There's a reason it's part of the spec.
However, all the clients says "why does this email come from firstname.lastname@example.org, I want it to come from my email address, I'm sending it".
Yet LinkedIn goes far beyond that. LinkedIn is clearly engaging in "dark ui patterns", hoping to trick you into giving those keys (and using them too!) when you are not mindfull.
I honestly don't know what people are thinking while enabling that.
I believe Facebook was the first site to ask users for their email passwords -- and to great effect, at least on their growth metrics.
Whoa, I just looked at the friend finder page and it still does that for some email providers: http://i.imgur.com/bC9xEEM.png
I do like LinkedIn as a professional network. It's helpful when going into meetings, I can check out the people's backgrounds and use that as added context / something to relate with. It's helpful when trying to figure out whether someone could be a good sales/biz dev opportunity based on their background and experience. If I trusted them more, I may consider integrating them more tightly with some of my sales funnel workflows - but for now, I will continue using them as a standalone tool.
The current version shows up when you click "Add Connections" but it used to be much more in-your-face.
At first, I was bewildered, then I realized it must be because theotherparty granted access to their contacts.
I think we need more advertisement of this terrible practice -- and or try to get google to aggressively block their access to do this sort of thing from your gmail, as what it is -- essentially a phishing/malware attack.
But, the thing they do that really bothers me, is to ask people endorse me for things, in a way that suggests I asked to be endorsed for those things. But I didn't. It just found words related to those in my profile. And people who like me or want to be helpful click OK to endorse me for shit that I have nothing to do with. Like ASP.net.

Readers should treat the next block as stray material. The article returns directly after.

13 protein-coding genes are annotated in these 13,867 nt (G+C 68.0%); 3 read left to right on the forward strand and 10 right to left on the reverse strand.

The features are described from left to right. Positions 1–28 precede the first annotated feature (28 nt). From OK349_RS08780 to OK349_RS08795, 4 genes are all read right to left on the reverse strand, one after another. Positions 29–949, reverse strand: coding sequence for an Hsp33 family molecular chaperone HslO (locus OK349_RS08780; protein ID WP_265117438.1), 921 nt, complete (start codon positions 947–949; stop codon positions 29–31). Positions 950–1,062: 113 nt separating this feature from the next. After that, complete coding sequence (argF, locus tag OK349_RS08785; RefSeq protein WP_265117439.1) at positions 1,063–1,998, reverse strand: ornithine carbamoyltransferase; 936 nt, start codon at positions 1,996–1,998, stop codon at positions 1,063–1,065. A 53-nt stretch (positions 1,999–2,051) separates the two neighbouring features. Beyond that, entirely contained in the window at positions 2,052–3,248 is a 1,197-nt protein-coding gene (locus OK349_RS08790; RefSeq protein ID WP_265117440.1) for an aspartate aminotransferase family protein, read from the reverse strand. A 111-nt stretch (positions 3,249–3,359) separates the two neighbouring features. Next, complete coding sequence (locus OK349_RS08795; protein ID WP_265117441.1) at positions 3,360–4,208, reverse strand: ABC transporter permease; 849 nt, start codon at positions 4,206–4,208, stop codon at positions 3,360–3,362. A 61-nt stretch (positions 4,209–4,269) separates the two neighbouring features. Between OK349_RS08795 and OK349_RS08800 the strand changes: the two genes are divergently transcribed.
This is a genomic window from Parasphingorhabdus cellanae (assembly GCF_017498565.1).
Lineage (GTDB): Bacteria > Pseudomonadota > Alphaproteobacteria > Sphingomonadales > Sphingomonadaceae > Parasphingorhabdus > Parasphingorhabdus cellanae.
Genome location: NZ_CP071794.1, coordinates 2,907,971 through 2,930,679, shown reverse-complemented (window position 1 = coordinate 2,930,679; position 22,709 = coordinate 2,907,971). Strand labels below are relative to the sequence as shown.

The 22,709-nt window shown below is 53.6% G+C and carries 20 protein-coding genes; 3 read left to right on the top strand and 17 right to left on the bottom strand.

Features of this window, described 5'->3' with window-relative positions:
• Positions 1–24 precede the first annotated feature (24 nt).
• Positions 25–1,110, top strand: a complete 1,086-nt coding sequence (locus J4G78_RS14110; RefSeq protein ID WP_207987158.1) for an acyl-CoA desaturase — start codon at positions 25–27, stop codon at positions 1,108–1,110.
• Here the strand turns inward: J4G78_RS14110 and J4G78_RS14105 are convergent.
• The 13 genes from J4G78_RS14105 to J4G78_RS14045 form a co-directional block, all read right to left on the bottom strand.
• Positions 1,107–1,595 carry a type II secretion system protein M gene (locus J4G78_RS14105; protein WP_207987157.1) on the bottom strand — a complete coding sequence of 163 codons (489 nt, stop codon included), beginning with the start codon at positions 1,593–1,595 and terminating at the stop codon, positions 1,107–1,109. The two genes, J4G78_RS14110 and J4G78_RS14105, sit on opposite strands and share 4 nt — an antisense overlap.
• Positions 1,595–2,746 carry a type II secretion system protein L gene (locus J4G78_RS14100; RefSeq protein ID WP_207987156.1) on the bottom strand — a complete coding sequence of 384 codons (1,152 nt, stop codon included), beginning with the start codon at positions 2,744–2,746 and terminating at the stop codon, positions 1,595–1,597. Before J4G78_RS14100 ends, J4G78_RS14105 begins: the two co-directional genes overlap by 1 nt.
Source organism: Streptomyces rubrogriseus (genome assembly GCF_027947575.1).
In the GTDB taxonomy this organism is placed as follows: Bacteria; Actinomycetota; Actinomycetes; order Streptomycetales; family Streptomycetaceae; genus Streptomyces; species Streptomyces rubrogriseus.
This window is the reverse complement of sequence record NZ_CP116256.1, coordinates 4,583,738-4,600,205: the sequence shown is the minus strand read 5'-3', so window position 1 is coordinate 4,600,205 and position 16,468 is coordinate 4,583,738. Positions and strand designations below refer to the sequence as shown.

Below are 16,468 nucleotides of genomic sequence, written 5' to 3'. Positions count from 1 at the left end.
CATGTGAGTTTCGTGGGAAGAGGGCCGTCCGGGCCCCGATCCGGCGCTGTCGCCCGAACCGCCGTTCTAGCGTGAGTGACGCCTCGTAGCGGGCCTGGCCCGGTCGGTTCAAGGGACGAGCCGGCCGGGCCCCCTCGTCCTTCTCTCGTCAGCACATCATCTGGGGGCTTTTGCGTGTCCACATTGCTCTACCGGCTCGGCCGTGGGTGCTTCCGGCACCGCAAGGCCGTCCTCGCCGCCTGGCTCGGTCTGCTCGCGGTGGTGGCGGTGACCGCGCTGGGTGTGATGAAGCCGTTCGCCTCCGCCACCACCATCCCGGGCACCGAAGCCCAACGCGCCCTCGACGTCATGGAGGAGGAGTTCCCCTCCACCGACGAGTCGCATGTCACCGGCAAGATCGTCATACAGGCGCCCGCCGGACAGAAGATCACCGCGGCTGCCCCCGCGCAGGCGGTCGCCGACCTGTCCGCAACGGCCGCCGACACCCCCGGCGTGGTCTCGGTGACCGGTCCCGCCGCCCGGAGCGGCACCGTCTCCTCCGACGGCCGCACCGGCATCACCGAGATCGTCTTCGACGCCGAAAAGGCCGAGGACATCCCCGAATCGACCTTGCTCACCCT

I just don't like that it makes people think I asked to be endorsed. For stuff I don't know and don't do.
Years ago, recruiting advice was insisting that a LinkedIn profile had become necessary. But even back then, the configuration / data sharing they insisted upon, and worse, the reporting on some of their bad (from my perspective, and also others') behaviour was just too much for me, and I stayed away.
I imagine much of what one gets through LinkedIn is akin to much of what one gets in the rest of the corporate world. A lot of BS, and you left at your own discretion to discern the truth -- such as it is and is reflected in that environment -- amidst all this.
P.S. I'll add that LinkedIn seems to have become a poster child -- albeit a lame-assed corporate one -- for "dark patterns".
Especially when that someone already has a bad reputation like linkedin has.
Oh, it's okay as long as they send messages to those contacts using their identity, so it's not traced back to you ...
I sent a message to support saying "I never gave you permission to do this" and they took the time to reply and say "yes you did".
In addition to being good practice in and of itself, Google is currently doing a promotion where they'll increase your Google Drive space by 2 GB if you go through their security checklist (see link below):